Bonds under pressure as global stock market rout intensifies

Government bonds and global equities came under pressure in Asian markets on Friday following a sharp selloff in U.S. Treasuries as investors grapple with rising inflation fears.

The 10-year US Treasury yield fell 0.03 percentage point in Asian afternoon trading on Friday to 1.492%. That marked a slight rebound against US trade on Thursday, when the yield climbed 0.23 percentage points to over 1.5% for the first time in over a year. Bond prices rise when yields fall.

In Australia, the 10-year government bond yield jumped 0.12 percentage point on Friday to 1.849%, its highest level since April 2019.

The sell-off at the start of the session in Tokyo had pushed the yields on benchmark 10-year Japan government bonds to 0.178% – the highest level since the Bank of Japan announced it would introduce a policy negative interest rates at the start of 2016. The yield subsequently stabilized at 0.141. percent.

The nerves of the bond market were also visible in the Asia-Pacific stock markets. Japan’s Topix index fell more than 2.4% in afternoon trading, while the S & P / ASX 200 for blue-chip stocks in Australia fell more than 2%. Hong Kong’s Hang Seng Index fell 2.7% and mainland China’s CSI 300 fell 2.1%.

Friday’s volatility came as investors feared the global economic recovery from the Covid-19 pandemic would generate inflationary pressures, which prompted the United States and other central banks to tighten monetary policies.

“With the US economic outlook boosted by the improvement in the pandemic, vaccine distribution and the President’s outlook [Joe] With Biden’s tax package passing through Congress, investors are now obsessed with the risk of inflation and economic overheating, ”said Tai Hui, chief Asian market strategist at JPMorgan Asset Management.

Overnight in the United States, worries about inflation invaded Wall Street. The highly technological Nasdaq stock index suffered worst day since October, down 3.5 percent, while the S&P 500 fell 2.5 percent. S&P 500 futures were down 0.3% on Friday afternoon in Asia. Those of London’s FTSE 100 fell 1.3%.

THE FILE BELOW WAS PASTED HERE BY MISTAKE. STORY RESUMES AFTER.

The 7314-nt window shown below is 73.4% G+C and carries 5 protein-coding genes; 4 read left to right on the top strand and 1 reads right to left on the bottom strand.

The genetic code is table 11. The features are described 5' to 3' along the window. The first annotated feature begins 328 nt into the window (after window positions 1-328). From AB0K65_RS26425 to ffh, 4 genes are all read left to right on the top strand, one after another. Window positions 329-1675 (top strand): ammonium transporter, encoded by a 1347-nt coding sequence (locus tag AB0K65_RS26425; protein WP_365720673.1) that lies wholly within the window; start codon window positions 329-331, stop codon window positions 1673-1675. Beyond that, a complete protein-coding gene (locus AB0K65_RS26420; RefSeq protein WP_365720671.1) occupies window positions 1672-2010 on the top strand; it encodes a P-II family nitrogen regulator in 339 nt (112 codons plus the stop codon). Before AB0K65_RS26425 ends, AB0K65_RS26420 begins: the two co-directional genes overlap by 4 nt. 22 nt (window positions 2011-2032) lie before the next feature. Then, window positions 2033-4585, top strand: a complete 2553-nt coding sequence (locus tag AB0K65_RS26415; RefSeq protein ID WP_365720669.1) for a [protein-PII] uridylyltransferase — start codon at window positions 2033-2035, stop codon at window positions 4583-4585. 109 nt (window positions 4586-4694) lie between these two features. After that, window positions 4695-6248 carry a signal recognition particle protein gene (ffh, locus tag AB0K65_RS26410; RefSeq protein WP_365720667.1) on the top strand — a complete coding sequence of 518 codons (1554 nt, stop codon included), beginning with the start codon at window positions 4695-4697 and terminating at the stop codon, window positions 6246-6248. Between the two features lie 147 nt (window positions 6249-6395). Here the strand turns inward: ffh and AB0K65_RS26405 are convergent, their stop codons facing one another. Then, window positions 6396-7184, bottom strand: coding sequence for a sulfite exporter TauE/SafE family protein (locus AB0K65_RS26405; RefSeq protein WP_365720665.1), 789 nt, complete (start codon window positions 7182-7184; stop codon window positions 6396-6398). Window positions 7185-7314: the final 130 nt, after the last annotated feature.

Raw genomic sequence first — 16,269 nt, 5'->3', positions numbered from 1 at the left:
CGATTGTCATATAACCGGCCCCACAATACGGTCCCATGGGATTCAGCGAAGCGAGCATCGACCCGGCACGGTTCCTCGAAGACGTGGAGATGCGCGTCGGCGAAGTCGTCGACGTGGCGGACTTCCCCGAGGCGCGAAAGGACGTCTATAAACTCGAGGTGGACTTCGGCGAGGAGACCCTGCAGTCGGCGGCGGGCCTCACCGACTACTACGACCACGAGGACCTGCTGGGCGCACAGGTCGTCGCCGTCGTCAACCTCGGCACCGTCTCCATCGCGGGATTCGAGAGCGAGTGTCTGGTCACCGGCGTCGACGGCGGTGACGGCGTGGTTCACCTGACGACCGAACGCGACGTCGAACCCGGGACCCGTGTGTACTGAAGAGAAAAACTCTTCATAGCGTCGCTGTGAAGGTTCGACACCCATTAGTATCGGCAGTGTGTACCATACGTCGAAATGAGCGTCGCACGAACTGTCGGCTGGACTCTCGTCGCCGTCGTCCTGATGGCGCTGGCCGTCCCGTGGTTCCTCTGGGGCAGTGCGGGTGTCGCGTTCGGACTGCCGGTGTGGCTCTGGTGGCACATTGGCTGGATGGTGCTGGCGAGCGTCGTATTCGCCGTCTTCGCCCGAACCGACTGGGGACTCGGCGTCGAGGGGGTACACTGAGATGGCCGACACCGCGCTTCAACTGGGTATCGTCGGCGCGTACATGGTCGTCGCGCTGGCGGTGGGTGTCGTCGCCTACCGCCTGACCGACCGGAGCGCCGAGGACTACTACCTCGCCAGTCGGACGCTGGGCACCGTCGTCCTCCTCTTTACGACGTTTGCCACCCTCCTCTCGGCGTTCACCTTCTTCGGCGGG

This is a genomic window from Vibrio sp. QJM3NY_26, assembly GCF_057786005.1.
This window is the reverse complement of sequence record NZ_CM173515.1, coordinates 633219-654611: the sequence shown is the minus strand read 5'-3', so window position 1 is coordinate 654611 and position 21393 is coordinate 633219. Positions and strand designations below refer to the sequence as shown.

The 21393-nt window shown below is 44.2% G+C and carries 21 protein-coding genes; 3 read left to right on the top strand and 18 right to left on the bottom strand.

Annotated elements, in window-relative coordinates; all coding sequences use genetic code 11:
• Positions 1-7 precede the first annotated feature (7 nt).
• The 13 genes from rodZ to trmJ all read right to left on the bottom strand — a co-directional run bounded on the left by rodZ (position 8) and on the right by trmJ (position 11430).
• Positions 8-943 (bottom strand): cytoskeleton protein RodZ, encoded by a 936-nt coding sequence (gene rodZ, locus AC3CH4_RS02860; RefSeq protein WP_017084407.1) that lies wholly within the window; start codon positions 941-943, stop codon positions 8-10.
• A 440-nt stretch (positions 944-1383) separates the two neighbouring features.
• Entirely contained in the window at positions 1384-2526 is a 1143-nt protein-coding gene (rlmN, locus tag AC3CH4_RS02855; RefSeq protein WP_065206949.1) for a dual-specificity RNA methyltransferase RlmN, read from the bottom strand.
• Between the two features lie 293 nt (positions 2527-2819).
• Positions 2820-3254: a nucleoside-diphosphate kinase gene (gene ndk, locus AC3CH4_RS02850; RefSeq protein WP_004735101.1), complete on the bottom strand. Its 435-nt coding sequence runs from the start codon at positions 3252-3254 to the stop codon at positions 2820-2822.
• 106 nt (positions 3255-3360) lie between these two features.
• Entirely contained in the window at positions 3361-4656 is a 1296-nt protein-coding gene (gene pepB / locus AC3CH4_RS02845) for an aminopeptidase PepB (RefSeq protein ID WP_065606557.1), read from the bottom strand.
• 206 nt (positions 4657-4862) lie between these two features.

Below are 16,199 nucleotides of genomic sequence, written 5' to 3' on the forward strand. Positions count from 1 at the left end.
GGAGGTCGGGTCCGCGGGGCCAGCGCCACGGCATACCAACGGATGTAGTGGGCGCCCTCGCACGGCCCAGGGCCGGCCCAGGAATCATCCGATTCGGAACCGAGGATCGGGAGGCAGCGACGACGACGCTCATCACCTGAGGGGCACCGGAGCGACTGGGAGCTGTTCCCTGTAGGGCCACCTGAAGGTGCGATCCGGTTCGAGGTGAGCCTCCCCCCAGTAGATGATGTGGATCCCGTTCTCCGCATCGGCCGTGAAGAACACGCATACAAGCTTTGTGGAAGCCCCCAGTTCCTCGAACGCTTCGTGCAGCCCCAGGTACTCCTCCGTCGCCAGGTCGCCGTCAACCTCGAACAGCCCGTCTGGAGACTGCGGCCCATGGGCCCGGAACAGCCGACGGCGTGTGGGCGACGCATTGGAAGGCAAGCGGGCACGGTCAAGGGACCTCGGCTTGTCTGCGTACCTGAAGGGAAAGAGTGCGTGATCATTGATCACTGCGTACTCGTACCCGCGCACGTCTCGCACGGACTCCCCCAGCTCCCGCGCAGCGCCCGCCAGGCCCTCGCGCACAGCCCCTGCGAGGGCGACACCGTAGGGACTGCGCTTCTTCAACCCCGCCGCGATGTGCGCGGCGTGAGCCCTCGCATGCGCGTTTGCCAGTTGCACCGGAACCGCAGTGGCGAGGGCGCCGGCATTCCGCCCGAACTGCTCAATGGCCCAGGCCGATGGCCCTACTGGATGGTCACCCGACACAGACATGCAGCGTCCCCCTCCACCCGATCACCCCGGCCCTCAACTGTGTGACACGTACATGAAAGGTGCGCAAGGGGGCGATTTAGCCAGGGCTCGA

Investors focus on how central banks will react surging bond yields and concerns about asset price bubbles.

The Reserve Bank of Australia said on Friday that it would make an unplanned AU $ 3 billion (US $ 2.4 billion) purchase of three-year government bonds to defend its return target at this deadline.

Government bond yields have risen sharply in Australia this year, as the local currency trades at a three-year high against the dollar as the country’s economic recovery from Covid-19 accelerates. “At some point, this could become a problem for the economic recovery and the prices of other assets,” said David Plank, an economist at ANZ.

Concerns are also growing over central bank independence, with the New Zealand government this week educate those who set rates need to take scorching property prices into account when making policy.

Tokyo traders speculated that annuities in global markets could push the BOJ to enter bond and stock markets to keep 10-year JGB yields from exceeding 0.2% and to support the Topix.

Investors have come to believe that the BoJ will act to prevent 10-year JGBs from breaking out of a range of around 20 basis points on either side of zero, analysts said.

Takeo Kamai, head of execution services at brokerage firm CLSA in Tokyo, said the drop in the Topix meant it was almost certain that the BOJ would make a big purchase of exchange-traded funds for the first time since January 28.

“They will, but it won’t make a lot of difference. In reality, people are just following what long and short term US Treasuries are doing, ”Kamai said, adding that the recent surge in Japanese stocks which drove the Nikkei 225 index to 30-year peaks had never been motivated by a powerful national catalyst.

“Japan was just part of the global euphoria, so when [stocks] fall, they fall quickly, ”he said.

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